The UN is wrong on every other count, as Professor Douglas Southgate shows in a new Reason Foundation study. First, the UN is wrong to assert that agricultural production will fall if the world continues to warm. The reason for the UN's pessimistic prognostication is it assumes there will be only minimal technological adaptation in response to a changing climate. That belies not only logic but experience: agriculture is largely an adaptation to particular climate and soil conditions. Crops already exist that would suit many likely future climate-soil combinations. But agriculture continues to improve, with new crops and other agricultural technologies being invented all the time. So, it is likely that in the future agricultural output will rise regardless of climate change - unless there are barriers to the adoption of those new technologies.
Second, population growth rates have been declining across the world. For most of human history, large families served an essentially practical purpose: children were the main source of support for elderly parents and high infant mortality meant many children provided insurance. With the introduction of more formal and secure forms of investment, the need for children has declined. Attempts to promote more rapid reductions in population growth rates are neither necessary nor desirable.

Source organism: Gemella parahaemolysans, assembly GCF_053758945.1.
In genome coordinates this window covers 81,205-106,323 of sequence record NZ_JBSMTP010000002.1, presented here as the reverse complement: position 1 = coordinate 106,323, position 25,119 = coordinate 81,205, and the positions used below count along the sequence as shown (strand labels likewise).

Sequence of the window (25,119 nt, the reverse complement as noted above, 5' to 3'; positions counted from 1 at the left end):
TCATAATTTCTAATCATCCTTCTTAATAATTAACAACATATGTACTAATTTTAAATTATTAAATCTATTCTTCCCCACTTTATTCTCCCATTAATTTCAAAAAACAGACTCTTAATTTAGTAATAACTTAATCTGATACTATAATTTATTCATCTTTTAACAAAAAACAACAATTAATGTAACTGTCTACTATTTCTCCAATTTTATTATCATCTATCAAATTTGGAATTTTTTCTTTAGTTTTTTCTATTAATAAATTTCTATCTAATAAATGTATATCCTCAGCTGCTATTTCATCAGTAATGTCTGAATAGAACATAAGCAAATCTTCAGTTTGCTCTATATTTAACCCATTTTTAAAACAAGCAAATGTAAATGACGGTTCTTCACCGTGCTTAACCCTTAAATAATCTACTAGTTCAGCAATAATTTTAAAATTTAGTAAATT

Indeed, population growth may actually be a good thing. The late great economist Julian Simon observed, "It is your mind that matters economically, as much or more than your mouth or hands. In the long run, the most important economic effect of population size and growth is the contribution of additional people to our stock of useful knowledge. And this contribution is large enough in the long run to overcome all the costs of population growth."
Recent evidence supports Simon's contention, suggesting that larger, more dense populations tend to result in higher rates of innovations. So, attempts to reduce population growth rates may actually hinder our ability to adapt to change.